On solving science problems in a discursive space of learning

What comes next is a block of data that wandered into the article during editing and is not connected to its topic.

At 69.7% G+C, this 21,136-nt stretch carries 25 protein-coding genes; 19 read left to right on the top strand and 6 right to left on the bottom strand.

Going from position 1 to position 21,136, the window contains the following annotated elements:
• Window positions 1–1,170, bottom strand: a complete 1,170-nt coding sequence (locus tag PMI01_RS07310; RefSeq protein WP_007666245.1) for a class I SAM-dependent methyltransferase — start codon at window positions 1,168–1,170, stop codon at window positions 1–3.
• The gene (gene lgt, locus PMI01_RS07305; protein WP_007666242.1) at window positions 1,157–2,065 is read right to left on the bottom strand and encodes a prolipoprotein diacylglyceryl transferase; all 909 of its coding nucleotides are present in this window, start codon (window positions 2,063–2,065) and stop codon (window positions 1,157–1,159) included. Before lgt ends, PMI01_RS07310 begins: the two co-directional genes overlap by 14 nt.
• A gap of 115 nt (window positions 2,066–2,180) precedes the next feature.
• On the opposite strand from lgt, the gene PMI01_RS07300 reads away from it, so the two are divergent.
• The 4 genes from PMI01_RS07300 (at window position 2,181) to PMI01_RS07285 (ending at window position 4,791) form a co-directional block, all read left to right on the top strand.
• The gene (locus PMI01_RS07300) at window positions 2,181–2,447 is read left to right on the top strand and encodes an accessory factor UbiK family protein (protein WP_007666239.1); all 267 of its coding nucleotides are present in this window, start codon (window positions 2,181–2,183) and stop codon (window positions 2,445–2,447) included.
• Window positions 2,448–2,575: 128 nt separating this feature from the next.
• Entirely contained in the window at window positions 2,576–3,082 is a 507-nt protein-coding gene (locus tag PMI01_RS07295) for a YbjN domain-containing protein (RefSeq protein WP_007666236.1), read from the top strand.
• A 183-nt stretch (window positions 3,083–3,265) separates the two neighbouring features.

Abstract: The aim of this licentiate thesis is to analyze the interactive processes in group work, and, in particular, group work in higher education. The guiding research interest is to explore both 'what' and 'how' students learn when discussing physics in group work, with a focus on both the social and physics content of the students' practice. The two studies presented in this licentiate thesis are mainly based on data that consists of four video-recordings of groups of students solving physics problems. The students came from two different engineering programs at Chalmers University of Technology. The first study is written from a situated learning perspective and uses positioning theory to analyze how practice and identity are negotiated by the students in their moment-to-moment interactions. One group session was, with the help of positioning theory, described in terms of five storylines. The storylines describe both the alternative ways in which the students seek solutions to the physics problem and how they position themselves and each other as 'knowledgeable physics student(s)' or as 'humorous person(s)'. Both discursive barriers and possibilities are distinguishable within these five storylines. The second study is written from a phenomenographic perspective where variation is taken as the basic mechanism of learning. From three group works five different partial learning objects were found and categorized. However, the five partial learning objects were not discussed separately or in any set order. Further, an analysis of the space of learning showed that the students created variation together and thereby expanded the space of learning – the learning possibilities offered in the situation. The study also exemplifies that although the students experience variation this is not sufficient for their learning – the presence of an experience of relevance is also necessary.
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